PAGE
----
Sherman knows his team is oh-so-close to playing for the championship, which is why he's more likely to be reviewing the fourth-and-26 play for the thousandth time instead of watching today's NFC title game.

Sherman, however, also knows that while defenses may not win championships anymore, they aren't exactly a detriment. And Donatell's defenses have never been of championship caliber. His defenses ranked 15th in 2000, 12th in 2001 and 2002, and 17th this season. And while the Packers led the league in forcing turnovers over the last three seasons, playoff-caliber teams aren't quite as giving. At some point, you need to stop somebody. And Donatell's defenses failed to meet the challenge in nearly every loss this season.

One gets the feeling that the house cleaning is over, which will come as a disappointment to my mother-in-law, a cadre of e-mailers and everyone who dials up the local sports-talk station. Tom Rossley, boys and girls, figures to be your offensive coordinator next season. Love him or hate him, the Packers finished fourth in the NFL in total offense, third in rushing and a one-thumbed Brett Favre led the NFC in touchdown passes. You won't see much better balance from an Olympic gymnast.

The potential on the defensive side of the ball and the production on the offensive side of the ball has Sherman excited to kick off next season.

"I feel very confident about the talent and the people we have coming back and I'm excited about it," Sherman said Wednesday. "I think we're much farther ahead than we've been since we've been here. I think we've made tremendous strides in many areas."

That's true. Remember all the question marks on defense heading into training camp six months ago? The pieces are certainly in place today. The defense improved dramatically in the second half of the season, thanks in large part to the large addition of the large Grady Jackson, and the experience gained by their learn-on-the-fly linebacking corps. The offense, even if the Packers can't find enough cash under the sofa cushions to keep left tackle Chad Clifton, should remain formidable given the strides made by the receivers over the last six weeks.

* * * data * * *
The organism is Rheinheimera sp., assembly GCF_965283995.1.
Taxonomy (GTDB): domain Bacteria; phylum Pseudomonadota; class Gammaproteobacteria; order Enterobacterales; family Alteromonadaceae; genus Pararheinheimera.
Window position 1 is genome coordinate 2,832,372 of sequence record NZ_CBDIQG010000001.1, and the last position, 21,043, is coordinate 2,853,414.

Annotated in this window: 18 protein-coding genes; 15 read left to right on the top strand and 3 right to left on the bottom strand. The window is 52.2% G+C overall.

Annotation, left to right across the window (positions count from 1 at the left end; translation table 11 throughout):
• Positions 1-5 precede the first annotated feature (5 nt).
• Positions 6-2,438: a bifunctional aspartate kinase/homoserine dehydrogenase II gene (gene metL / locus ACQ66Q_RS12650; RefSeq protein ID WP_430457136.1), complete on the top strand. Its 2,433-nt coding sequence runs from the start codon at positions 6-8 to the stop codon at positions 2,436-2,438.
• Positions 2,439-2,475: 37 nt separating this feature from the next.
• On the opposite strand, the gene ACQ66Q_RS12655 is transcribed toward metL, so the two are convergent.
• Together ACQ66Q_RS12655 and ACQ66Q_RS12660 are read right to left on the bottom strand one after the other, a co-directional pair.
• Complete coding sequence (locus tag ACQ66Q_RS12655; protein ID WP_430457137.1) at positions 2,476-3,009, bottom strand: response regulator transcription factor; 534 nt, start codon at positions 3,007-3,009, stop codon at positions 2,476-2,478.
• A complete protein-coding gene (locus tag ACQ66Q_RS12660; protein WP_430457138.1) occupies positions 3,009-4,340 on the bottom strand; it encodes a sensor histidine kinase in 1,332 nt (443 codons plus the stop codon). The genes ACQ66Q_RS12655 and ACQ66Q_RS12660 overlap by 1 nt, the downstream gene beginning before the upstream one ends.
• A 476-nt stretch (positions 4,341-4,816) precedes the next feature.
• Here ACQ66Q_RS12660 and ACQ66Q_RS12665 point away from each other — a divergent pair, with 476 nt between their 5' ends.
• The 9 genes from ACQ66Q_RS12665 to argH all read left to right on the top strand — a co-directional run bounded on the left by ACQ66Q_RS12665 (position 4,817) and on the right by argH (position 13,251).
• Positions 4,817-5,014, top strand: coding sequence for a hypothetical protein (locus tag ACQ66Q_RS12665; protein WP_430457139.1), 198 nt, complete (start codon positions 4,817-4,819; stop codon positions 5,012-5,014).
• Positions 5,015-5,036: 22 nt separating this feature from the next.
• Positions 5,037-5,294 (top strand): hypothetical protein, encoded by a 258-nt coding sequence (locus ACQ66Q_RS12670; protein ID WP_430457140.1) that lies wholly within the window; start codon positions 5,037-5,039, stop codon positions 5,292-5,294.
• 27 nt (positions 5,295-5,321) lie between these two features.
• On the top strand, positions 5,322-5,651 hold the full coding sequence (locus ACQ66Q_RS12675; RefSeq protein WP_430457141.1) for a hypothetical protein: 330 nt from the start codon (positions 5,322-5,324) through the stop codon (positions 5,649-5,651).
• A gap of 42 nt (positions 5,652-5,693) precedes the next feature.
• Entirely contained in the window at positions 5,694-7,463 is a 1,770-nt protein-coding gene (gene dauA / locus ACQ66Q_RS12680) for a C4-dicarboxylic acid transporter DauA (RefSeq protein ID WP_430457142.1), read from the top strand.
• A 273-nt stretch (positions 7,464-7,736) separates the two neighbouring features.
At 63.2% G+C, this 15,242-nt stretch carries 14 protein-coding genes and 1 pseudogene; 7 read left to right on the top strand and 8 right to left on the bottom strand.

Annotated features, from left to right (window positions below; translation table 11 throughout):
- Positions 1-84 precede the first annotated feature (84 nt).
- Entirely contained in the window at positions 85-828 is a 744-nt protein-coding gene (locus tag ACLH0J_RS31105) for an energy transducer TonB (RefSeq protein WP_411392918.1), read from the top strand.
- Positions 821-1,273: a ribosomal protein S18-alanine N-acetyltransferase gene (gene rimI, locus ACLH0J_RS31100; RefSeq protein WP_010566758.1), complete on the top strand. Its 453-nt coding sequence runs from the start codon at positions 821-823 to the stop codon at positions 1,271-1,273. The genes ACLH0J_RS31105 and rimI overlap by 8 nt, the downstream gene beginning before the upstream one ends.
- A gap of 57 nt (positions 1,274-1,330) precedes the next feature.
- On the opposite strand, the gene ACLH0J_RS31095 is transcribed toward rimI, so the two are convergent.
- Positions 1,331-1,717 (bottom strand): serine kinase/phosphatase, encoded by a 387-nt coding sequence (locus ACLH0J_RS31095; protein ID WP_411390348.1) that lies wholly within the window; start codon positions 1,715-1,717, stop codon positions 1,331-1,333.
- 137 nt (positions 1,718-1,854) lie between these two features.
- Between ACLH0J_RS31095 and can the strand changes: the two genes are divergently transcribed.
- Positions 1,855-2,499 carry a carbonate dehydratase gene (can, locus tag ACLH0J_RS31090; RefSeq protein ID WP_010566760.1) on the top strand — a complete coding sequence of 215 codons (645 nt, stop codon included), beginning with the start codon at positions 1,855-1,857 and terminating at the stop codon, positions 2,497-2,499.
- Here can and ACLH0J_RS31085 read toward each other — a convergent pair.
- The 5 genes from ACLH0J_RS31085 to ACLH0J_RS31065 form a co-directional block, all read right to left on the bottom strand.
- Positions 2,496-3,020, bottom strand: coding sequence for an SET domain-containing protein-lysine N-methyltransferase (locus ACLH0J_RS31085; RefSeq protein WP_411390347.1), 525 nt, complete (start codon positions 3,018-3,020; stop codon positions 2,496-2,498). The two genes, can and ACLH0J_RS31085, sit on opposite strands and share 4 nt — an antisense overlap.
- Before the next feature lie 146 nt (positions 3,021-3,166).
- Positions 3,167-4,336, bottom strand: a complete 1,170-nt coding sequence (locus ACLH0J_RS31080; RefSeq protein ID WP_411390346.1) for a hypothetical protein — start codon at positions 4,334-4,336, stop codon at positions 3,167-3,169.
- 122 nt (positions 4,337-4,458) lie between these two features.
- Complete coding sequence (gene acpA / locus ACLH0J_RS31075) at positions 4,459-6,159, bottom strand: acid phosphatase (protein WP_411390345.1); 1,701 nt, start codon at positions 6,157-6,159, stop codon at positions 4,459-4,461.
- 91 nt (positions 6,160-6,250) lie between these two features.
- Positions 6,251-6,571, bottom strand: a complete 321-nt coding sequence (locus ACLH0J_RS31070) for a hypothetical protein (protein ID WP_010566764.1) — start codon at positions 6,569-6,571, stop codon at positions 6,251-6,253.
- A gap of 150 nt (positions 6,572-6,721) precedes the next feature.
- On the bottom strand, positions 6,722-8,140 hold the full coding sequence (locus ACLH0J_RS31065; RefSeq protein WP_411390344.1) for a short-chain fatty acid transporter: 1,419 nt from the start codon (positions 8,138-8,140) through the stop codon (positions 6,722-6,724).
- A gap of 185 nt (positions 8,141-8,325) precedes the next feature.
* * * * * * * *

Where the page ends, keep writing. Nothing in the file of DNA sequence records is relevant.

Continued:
For this team to take the next step, however, Sherman must hit a home run when he hires his defensive coordinator. He will not be allowed to grow into the job, given how the 3-4 start nearly kept the Packers out of the playoffs and certainly kept them from earning the critical home-field advantage. A repeat of that slow start will not be acceptable. Not when so much is riding on next season. With Favre another season older, the Packers may not get many more cracks at the Super Bowl. That's what makes this hiring perhaps the most important move Sherman will make with the Packers.

Pick the right guy, and the Packers could be going to the Super Bowl.

Pick the wrong guy, and it's another early-round playoff flameout. And if that happens, how much longer will Sherman be here? The playoffs are nice for some teams, but not for the Packers. Not when the wick on Favre's career is getting pretty short. The philosophy has to be win now and worry about the 2005 season when it gets here. That's why the Packers would be wise to hire a coodinator with a proven track record rather than an up-and-coming position coach.

When asked if he feared the Packers had missed their opportunity to get back to the Super Bowl, Sherman proclaimed, "The Packers will get this opportunity again."

Opportunity had better knock next season, or it may not visit Titletown for a long time.

(Huber is a copy editor for The News-Chronicle in Green Bay. Contact him via e-mail at

Packer Report Top Stories